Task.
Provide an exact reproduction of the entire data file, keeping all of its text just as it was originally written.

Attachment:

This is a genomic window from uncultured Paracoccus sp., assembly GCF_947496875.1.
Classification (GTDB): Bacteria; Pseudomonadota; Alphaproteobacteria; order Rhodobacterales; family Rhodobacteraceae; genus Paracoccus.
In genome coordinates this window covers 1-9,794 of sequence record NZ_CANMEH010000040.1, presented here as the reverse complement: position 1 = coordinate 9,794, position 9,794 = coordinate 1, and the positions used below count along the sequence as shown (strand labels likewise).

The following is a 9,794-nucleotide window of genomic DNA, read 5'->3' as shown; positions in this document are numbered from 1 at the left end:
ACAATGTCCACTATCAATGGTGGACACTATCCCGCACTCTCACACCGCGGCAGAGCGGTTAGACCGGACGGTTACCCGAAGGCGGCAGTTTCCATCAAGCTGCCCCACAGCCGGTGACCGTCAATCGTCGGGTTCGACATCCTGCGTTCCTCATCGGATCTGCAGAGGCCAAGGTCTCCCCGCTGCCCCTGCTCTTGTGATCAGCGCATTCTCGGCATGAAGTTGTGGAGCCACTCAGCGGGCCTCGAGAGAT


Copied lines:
This is a genomic window from uncultured Paracoccus sp., assembly GCF_947496875.1.
Classification (GTDB): Bacteria; Pseudomonadota; Alphaproteobacteria; order Rhodobacterales; family Rhodobacteraceae; genus Paracoccus.
In genome coordinates this window covers 1-9,794 of sequence record NZ_CANMEH010000040.1, presented here as the reverse complement: position 1 = coordinate 9,794, position 9,794 = coordinate 1, and the positions used below count along the sequence as shown (strand labels likewise).

The following is a 9,794-nucleotide window of genomic DNA, read 5'->3' as shown; positions in this document are numbered from 1 at the left end:
ACAATGTCCACTATCAATGGTGGACACTATCCCGCACTCTCACACCGCGGCAGAGCGGTTAGACCGGACGGTTACCCGAAGGCGGCAGTTTCCATCAAGCTGCCCCACAGCCGGTGACCGTCAATCGTCGGGTTCGACATCCTGCGTTCCTCATCGGATCTGCAGAGGCCAAGGTCTCCCCGCTGCCCCTGCTCTTGTGATCAGCGCATTCTCGGCATGAAGTTGTGGAGCCACTCAGCGGGCCTCGAGAGAT